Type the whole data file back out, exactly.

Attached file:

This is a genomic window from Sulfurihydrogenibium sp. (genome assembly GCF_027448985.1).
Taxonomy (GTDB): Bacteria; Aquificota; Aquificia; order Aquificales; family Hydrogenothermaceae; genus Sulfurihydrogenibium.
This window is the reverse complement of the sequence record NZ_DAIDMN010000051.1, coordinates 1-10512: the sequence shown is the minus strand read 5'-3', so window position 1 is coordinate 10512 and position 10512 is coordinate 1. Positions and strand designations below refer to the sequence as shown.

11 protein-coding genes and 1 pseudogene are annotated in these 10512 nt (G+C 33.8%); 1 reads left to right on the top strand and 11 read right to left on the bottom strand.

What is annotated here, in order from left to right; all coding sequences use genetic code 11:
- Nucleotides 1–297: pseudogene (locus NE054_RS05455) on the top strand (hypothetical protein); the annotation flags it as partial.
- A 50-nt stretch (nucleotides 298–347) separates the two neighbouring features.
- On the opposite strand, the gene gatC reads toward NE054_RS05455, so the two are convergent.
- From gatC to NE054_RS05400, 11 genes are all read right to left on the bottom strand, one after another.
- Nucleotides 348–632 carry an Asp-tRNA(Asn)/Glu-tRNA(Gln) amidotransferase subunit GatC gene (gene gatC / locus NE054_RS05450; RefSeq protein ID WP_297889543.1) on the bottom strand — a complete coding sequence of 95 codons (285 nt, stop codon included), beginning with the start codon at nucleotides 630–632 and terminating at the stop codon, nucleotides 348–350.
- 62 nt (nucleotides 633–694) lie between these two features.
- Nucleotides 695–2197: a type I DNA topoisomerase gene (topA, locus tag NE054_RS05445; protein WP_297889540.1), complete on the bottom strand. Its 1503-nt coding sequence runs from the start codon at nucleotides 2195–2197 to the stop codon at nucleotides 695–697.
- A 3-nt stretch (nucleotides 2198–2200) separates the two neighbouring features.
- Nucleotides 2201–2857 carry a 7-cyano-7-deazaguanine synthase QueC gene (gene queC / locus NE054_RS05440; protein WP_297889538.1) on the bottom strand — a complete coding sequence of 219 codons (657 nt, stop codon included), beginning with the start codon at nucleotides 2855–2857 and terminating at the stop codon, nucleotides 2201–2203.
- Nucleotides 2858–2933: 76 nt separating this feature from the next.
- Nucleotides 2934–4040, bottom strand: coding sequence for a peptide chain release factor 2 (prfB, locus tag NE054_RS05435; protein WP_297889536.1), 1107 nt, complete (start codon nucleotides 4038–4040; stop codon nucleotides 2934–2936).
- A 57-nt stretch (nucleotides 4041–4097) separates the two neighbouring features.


This is a genomic window from Sulfurihydrogenibium sp. (genome assembly GCF_027448985.1).
Taxonomy (GTDB): Bacteria; Aquificota; Aquificia; order Aquificales; family Hydrogenothermaceae; genus Sulfurihydrogenibium.
This window is the reverse complement of the sequence record NZ_DAIDMN010000051.1, coordinates 1-10512: the sequence shown is the minus strand read 5'-3', so window position 1 is coordinate 10512 and position 10512 is coordinate 1. Positions and strand designations below refer to the sequence as shown.

11 protein-coding genes and 1 pseudogene are annotated in these 10512 nt (G+C 33.8%); 1 reads left to right on the top strand and 11 read right to left on the bottom strand.

What is annotated here, in order from left to right; all coding sequences use genetic code 11:
- Nucleotides 1–297: pseudogene (locus NE054_RS05455) on the top strand (hypothetical protein); the annotation flags it as partial.
- A 50-nt stretch (nucleotides 298–347) separates the two neighbouring features.
- On the opposite strand, the gene gatC reads toward NE054_RS05455, so the two are convergent.
- From gatC to NE054_RS05400, 11 genes are all read right to left on the bottom strand, one after another.
- Nucleotides 348–632 carry an Asp-tRNA(Asn)/Glu-tRNA(Gln) amidotransferase subunit GatC gene (gene gatC / locus NE054_RS05450; RefSeq protein ID WP_297889543.1) on the bottom strand — a complete coding sequence of 95 codons (285 nt, stop codon included), beginning with the start codon at nucleotides 630–632 and terminating at the stop codon, nucleotides 348–350.
- 62 nt (nucleotides 633–694) lie between these two features.
- Nucleotides 695–2197: a type I DNA topoisomerase gene (topA, locus tag NE054_RS05445; protein WP_297889540.1), complete on the bottom strand. Its 1503-nt coding sequence runs from the start codon at nucleotides 2195–2197 to the stop codon at nucleotides 695–697.
- A 3-nt stretch (nucleotides 2198–2200) separates the two neighbouring features.
- Nucleotides 2201–2857 carry a 7-cyano-7-deazaguanine synthase QueC gene (gene queC / locus NE054_RS05440; protein WP_297889538.1) on the bottom strand — a complete coding sequence of 219 codons (657 nt, stop codon included), beginning with the start codon at nucleotides 2855–2857 and terminating at the stop codon, nucleotides 2201–2203.
- Nucleotides 2858–2933: 76 nt separating this feature from the next.
- Nucleotides 2934–4040, bottom strand: coding sequence for a peptide chain release factor 2 (prfB, locus tag NE054_RS05435; protein WP_297889536.1), 1107 nt, complete (start codon nucleotides 4038–4040; stop codon nucleotides 2934–2936).
- A 57-nt stretch (nucleotides 4041–4097) separates the two neighbouring features.